Abdul Haq Wasiq (Internment Serial Number #4)

Abdul Haq Wasiq, the former Taliban intelligence official, “had direct access to Taliban and Hezb-e-Islami Gulbuddin (HIG) leadership,” according to a JTF-GTMO threat assessment. Wasiq “was central to the Taliban’s efforts to form alliances with other Islamic fundamentalist groups to fight alongside the Taliban against U.S. and Coalition forces after the 11 September 2001 attacks.”

JTF-GTMO concluded that Wasiq “utilized his office to support al Qaeda and to assist Taliban personnel elude capture” in late 2001. Wasiq also “arranged for al Qaeda personnel to train Taliban intelligence staff in intelligence methods.”

Al Qaeda’s training of Taliban operatives, arranged by Wasiq, was reportedly conducted by Hamza Zubayr, a terrorist who was formerly an instructor at one of al Qaeda’s most important training camps. Zubayr was killed during the same September 2002 raid that netted 9/11 facilitator Ramzi Binalshibh. The assistance from Zubayr was crucially important to the Taliban’s intelligence efforts, according to the JTF-GTMO file, because many of the administrators in the Taliban Ministry of Intelligence “had no prior intelligence background.”

Mullah Norullah Noori (ISN #6)

Another leaked JTF-GTMO summarizes the intelligence on Mullah Norullah Noori. JTF-GTMO describes Noori as a “senior Taliban military commander” who was engaged in hostilities “against U.S. and Coalition forces in late 2001.” Noori is “wanted by the United Nations (UN) for possible war crimes including the murder of thousands of Shiite Muslims.”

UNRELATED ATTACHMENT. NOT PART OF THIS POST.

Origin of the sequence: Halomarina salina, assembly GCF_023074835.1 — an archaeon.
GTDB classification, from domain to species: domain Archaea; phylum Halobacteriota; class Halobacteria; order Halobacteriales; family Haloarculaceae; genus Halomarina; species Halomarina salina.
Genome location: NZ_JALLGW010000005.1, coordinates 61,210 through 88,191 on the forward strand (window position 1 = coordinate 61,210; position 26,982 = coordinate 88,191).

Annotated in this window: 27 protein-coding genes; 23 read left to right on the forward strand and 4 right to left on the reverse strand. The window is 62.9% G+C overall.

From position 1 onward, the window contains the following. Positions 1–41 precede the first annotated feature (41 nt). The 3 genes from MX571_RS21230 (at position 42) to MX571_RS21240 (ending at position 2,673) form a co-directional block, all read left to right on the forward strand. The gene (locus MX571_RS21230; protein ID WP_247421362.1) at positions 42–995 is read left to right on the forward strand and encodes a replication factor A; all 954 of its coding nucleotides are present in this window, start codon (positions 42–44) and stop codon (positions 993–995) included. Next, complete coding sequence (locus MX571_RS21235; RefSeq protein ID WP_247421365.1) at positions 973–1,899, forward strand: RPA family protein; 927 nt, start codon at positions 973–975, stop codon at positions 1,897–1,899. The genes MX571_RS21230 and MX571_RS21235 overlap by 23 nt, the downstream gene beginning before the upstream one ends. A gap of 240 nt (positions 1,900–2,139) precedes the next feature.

When the JTF-GTMO threat assessment for Noori was authored in February 2008, his brother was still active in the fight against the coalition. Noori’s “brother is a Taliban commander directing operations against U.S. and Coalition forces in Zabul Province.” Noori himself “remained a significant figure to Taliban supporters” even after his capture.

In addition to his ties to Mullah Omar and other senior Taliban leaders, Noori was “associated with…senior al Qaeda members and other extremist organizations.”

Declassified memos authored at Guantanamo provide more details about Noori’s al Qaeda ties. Noori “fought alongside al Qaeda as a Taliban military general, against the Northern Alliance” in September 1995. Noori also “hosted al Qaeda commanders” and “met a subordinate of Osama bin Laden to pass a message from the Taliban supreme leader” - that is, a message from Mullah Omar.

Mullah Mohammad Fazl, Taliban army chief of staff (ISN #7)

Mullah Mohammad Fazl was one of the Taliban's most experienced commanders prior to his capture in Nov. 2001. Like Noori, according to another leaked JTF-GTMO file, Fazl is “wanted by the UN for possible war crimes including the murder of thousands of Shiites.”

Fazl “was associated with terrorist groups currently opposing U.S. and Coalition forces including al Qaeda, Islamic Movement of Uzbekistan (IMU), Hezb-e-Islami Gulbuddin (HIG), and an Anti-Coalition Militia group known as Harakat-i-Inqilab-i-Islami.”

Fazl had “operational associations with significant al Qaeda and other extremist personnel,” according to JTF-GTMO. One of the high-ranking al Qaeda commanders Fazl long cooperated with was Abdel Hadi al Iraqi, who led Osama bin Laden’s Arab 055 Brigade in the Taliban’s Afghanistan. The 055 Brigade was bin Laden’s chief fighting force and served alongside Taliban units.

Immediately “following the assassination of Northern Alliance commander Ahmad Shah Massoud in September 2001,” al Iraqi explained to U.S. officials, “the Northern Alliance was demoralized” and the al Qaeda leader met with Fazl to “coordinate an attack with the Taliban against the Northern Alliance.”